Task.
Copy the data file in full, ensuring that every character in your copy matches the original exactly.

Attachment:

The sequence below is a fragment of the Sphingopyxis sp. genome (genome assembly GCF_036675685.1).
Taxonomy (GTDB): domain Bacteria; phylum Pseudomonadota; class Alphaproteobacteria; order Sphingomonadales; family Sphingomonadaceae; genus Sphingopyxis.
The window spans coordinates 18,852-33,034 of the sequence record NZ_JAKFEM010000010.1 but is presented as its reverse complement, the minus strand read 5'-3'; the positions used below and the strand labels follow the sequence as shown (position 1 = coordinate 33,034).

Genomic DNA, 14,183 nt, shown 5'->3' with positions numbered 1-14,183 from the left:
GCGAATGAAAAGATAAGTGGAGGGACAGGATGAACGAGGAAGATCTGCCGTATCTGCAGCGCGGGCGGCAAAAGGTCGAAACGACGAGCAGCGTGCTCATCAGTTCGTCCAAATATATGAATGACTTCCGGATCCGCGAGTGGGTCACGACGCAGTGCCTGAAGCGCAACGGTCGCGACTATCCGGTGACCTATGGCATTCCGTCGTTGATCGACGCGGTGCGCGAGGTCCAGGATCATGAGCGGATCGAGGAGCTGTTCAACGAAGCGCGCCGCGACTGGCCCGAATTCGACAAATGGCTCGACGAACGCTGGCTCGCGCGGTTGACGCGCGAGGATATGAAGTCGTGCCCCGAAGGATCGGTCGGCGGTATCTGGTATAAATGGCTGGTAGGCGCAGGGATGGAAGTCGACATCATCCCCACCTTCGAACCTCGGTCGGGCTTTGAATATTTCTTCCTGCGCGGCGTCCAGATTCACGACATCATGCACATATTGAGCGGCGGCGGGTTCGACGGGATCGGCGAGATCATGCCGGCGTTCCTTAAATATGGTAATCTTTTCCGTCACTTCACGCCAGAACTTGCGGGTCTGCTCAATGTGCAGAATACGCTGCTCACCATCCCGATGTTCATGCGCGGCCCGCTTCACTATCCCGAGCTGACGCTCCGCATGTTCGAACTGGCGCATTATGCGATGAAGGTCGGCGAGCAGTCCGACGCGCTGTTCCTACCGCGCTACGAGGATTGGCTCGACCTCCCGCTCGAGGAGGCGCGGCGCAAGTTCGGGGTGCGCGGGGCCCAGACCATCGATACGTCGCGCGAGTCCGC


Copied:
The sequence below is a fragment of the Sphingopyxis sp. genome (genome assembly GCF_036675685.1).
Taxonomy (GTDB): domain Bacteria; phylum Pseudomonadota; class Alphaproteobacteria; order Sphingomonadales; family Sphingomonadaceae; genus Sphingopyxis.
The window spans coordinates 18,852-33,034 of the sequence record NZ_JAKFEM010000010.1 but is presented as its reverse complement, the minus strand read 5'-3'; the positions used below and the strand labels follow the sequence as shown (position 1 = coordinate 33,034).

Genomic DNA, 14,183 nt, shown 5'->3' with positions numbered 1-14,183 from the left:
GCGAATGAAAAGATAAGTGGAGGGACAGGATGAACGAGGAAGATCTGCCGTATCTGCAGCGCGGGCGGCAAAAGGTCGAAACGACGAGCAGCGTGCTCATCAGTTCGTCCAAATATATGAATGACTTCCGGATCCGCGAGTGGGTCACGACGCAGTGCCTGAAGCGCAACGGTCGCGACTATCCGGTGACCTATGGCATTCCGTCGTTGATCGACGCGGTGCGCGAGGTCCAGGATCATGAGCGGATCGAGGAGCTGTTCAACGAAGCGCGCCGCGACTGGCCCGAATTCGACAAATGGCTCGACGAACGCTGGCTCGCGCGGTTGACGCGCGAGGATATGAAGTCGTGCCCCGAAGGATCGGTCGGCGGTATCTGGTATAAATGGCTGGTAGGCGCAGGGATGGAAGTCGACATCATCCCCACCTTCGAACCTCGGTCGGGCTTTGAATATTTCTTCCTGCGCGGCGTCCAGATTCACGACATCATGCACATATTGAGCGGCGGCGGGTTCGACGGGATCGGCGAGATCATGCCGGCGTTCCTTAAATATGGTAATCTTTTCCGTCACTTCACGCCAGAACTTGCGGGTCTGCTCAATGTGCAGAATACGCTGCTCACCATCCCGATGTTCATGCGCGGCCCGCTTCACTATCCCGAGCTGACGCTCCGCATGTTCGAACTGGCGCATTATGCGATGAAGGTCGGCGAGCAGTCCGACGCGCTGTTCCTACCGCGCTACGAGGATTGGCTCGACCTCCCGCTCGAGGAGGCGCGGCGCAAGTTCGGGGTGCGCGGGGCCCAGACCATCGATACGTCGCGCGAGTCCGC